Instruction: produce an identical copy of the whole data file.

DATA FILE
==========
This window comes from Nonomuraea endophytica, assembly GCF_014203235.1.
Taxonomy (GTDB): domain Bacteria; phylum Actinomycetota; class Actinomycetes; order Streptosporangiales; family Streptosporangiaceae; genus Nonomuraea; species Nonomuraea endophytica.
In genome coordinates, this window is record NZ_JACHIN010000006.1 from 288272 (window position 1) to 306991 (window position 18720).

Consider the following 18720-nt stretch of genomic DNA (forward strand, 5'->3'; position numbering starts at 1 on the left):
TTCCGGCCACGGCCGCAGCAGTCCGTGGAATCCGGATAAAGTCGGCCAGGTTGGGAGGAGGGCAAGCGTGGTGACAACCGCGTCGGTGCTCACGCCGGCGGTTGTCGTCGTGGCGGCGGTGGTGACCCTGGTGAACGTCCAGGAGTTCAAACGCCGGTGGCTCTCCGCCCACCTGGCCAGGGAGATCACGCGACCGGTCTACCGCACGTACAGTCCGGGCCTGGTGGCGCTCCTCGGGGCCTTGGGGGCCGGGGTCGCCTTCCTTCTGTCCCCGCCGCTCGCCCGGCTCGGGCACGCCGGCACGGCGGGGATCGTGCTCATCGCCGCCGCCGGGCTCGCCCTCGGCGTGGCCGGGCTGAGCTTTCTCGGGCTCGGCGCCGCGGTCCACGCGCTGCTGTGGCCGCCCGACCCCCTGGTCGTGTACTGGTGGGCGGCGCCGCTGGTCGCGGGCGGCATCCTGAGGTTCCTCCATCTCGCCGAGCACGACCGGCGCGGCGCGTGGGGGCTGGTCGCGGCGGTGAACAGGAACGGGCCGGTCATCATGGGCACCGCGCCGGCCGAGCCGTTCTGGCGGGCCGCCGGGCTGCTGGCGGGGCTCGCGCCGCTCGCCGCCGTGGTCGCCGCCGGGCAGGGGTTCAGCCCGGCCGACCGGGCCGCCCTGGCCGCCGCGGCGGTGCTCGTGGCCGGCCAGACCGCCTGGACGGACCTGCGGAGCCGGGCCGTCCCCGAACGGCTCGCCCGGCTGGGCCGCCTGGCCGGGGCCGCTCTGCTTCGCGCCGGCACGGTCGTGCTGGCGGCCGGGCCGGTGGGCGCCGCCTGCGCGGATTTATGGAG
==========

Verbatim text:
This window comes from Nonomuraea endophytica, assembly GCF_014203235.1.
Taxonomy (GTDB): domain Bacteria; phylum Actinomycetota; class Actinomycetes; order Streptosporangiales; family Streptosporangiaceae; genus Nonomuraea; species Nonomuraea endophytica.
In genome coordinates, this window is record NZ_JACHIN010000006.1 from 288272 (window position 1) to 306991 (window position 18720).

Consider the following 18720-nt stretch of genomic DNA (forward strand, 5'->3'; position numbering starts at 1 on the left):
TTCCGGCCACGGCCGCAGCAGTCCGTGGAATCCGGATAAAGTCGGCCAGGTTGGGAGGAGGGCAAGCGTGGTGACAACCGCGTCGGTGCTCACGCCGGCGGTTGTCGTCGTGGCGGCGGTGGTGACCCTGGTGAACGTCCAGGAGTTCAAACGCCGGTGGCTCTCCGCCCACCTGGCCAGGGAGATCACGCGACCGGTCTACCGCACGTACAGTCCGGGCCTGGTGGCGCTCCTCGGGGCCTTGGGGGCCGGGGTCGCCTTCCTTCTGTCCCCGCCGCTCGCCCGGCTCGGGCACGCCGGCACGGCGGGGATCGTGCTCATCGCCGCCGCCGGGCTCGCCCTCGGCGTGGCCGGGCTGAGCTTTCTCGGGCTCGGCGCCGCGGTCCACGCGCTGCTGTGGCCGCCCGACCCCCTGGTCGTGTACTGGTGGGCGGCGCCGCTGGTCGCGGGCGGCATCCTGAGGTTCCTCCATCTCGCCGAGCACGACCGGCGCGGCGCGTGGGGGCTGGTCGCGGCGGTGAACAGGAACGGGCCGGTCATCATGGGCACCGCGCCGGCCGAGCCGTTCTGGCGGGCCGCCGGGCTGCTGGCGGGGCTCGCGCCGCTCGCCGCCGTGGTCGCCGCCGGGCAGGGGTTCAGCCCGGCCGACCGGGCCGCCCTGGCCGCCGCGGCGGTGCTCGTGGCCGGCCAGACCGCCTGGACGGACCTGCGGAGCCGGGCCGTCCCCGAACGGCTCGCCCGGCTGGGCCGCCTGGCCGGGGCCGCTCTGCTTCGCGCCGGCACGGTCGTGCTGGCGGCCGGGCCGGTGGGCGCCGCCTGCGCGGATTTATGGAG